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Brown Declines To Grade Himself

But the governor insists the job is "exhilarating" as he faces more budget cuts and a tax fight in the new year.

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Brown Declines To Grade Himself

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It was a major narrative during the 2010 campaign, as Jerry Brown sought an historic return to the governor's office he left 28 years earlier: he was older and wiser, his campaign said. 

Someone who could bring wisdom and institutional knowledge to a term-limited, dysfunctional State Capitol.

"We need someone with an insider's knowledge, but an outsider's mind," Brown said in announcing his run.

He was, in effect, pointing at Arnold Schwarzenegger, who ran as a political outsider, feuded with both parties, and left the state's fiscal situation in worse shape than he found it.

And now, a year into the job? 

Brown insists he finds the job "exhilarating and exciting."  He declined to award himself a grade for 2011.  Voters will get that chance in 2012.

Here's an analysis of the grades others assigned to Brown

Brown acknowledged, in a meeting with Capitol reporters on Tuesday, that he over-estimated his ability to overcome partisan gridlock in 2011.  Yes, the Capitol is a far different place from the 1970's, when there was actual collegiality.

"I learned that the Republicans can't vote for a tax, cannot vote to give the people a vote on the taxes," Brown replied when asked what he had learned during the past year.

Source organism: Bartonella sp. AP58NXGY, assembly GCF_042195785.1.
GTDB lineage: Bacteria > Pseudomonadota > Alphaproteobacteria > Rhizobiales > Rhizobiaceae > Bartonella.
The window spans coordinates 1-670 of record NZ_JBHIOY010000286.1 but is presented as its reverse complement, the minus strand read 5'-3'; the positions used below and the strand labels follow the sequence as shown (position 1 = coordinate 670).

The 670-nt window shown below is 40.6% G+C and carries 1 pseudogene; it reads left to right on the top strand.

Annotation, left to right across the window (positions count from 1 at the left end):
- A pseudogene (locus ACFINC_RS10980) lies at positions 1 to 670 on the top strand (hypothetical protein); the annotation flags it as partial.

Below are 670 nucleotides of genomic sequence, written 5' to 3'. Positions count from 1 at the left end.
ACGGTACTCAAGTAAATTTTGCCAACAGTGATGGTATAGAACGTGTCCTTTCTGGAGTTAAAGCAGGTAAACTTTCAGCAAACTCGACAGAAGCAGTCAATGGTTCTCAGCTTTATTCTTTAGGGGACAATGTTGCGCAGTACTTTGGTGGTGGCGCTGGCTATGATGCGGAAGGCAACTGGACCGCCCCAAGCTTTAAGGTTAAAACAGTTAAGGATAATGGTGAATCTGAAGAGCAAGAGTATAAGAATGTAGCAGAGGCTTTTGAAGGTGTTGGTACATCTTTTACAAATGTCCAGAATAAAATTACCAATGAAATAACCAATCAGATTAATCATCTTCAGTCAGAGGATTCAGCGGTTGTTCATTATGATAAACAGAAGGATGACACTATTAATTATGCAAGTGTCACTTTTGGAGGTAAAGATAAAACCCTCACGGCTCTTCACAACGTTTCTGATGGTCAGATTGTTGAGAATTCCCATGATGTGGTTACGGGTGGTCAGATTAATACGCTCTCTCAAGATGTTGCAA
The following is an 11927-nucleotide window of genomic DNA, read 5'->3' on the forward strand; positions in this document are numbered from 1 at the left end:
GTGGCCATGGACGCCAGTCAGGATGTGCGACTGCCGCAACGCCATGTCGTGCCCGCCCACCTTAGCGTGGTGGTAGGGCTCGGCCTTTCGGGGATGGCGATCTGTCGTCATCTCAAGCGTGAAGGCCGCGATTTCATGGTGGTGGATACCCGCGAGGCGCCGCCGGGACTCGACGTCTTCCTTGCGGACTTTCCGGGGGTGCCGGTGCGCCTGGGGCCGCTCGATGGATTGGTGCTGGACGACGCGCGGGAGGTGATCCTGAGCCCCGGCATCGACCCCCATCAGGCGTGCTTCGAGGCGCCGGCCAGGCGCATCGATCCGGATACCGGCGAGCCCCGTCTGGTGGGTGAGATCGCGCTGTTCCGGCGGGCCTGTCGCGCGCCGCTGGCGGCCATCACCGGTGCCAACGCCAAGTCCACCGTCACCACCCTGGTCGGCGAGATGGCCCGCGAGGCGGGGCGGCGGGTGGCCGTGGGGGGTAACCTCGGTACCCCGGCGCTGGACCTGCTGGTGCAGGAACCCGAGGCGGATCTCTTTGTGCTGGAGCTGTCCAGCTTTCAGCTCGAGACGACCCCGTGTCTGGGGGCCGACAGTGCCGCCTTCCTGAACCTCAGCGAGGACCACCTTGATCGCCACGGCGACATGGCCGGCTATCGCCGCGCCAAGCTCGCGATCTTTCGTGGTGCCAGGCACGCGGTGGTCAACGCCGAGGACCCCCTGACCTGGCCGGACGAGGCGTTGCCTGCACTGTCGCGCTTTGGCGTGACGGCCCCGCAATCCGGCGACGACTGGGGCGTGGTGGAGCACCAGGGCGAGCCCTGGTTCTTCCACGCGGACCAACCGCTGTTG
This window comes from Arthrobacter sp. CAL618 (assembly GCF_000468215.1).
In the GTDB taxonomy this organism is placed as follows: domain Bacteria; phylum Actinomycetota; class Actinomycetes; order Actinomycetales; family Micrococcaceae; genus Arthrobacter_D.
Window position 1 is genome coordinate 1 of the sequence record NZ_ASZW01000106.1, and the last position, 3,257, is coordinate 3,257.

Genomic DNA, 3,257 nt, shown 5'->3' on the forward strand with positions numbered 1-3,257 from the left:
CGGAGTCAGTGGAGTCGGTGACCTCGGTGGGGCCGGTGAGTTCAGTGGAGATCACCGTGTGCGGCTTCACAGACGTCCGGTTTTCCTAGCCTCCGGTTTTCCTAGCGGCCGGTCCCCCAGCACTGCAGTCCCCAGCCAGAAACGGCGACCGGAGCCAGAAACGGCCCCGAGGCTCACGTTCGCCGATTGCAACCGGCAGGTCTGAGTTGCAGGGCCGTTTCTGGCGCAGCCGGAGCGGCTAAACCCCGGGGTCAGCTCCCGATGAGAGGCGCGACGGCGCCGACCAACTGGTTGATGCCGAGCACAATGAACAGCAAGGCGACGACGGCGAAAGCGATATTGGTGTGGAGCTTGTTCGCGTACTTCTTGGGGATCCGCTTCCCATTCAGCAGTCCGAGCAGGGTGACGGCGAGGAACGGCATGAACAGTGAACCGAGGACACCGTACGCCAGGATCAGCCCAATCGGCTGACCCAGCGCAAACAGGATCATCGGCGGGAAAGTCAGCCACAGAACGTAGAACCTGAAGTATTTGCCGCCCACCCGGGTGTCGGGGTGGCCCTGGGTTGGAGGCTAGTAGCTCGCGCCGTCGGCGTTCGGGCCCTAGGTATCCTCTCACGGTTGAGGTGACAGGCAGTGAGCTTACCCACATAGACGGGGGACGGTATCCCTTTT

Brown spent the first half of the past year courting GOP members in a failed effort to put together votes for an election on a package of temporary taxes.  Now, he says, he's done with that.

Instead, he's talking with business and labor groups and raising money, intending to bypass the legislature he once thought he could cajole, to place a tax plan on next November's ballot.  That plan would raise about $6 billion, which would offset deeper spending cuts to education and social service programs.

But for that to succeed, Brown knows he needs to clear the field.  In other words, convince other groups to abandon their own plans to put tax measures on the ballot.

"You want them simple," Brown said of elections, knowing that voters are likely to turn down a complex and lengthy series of options.

Brown believes voters will be more open to taxes if they see progress in other areas, such as scaling back public employee pension costs.

But it's a tricky political proposition. Labor is promising to fight big changes in the retirement system, at the same time Brown is seeking union support for his tax plan.

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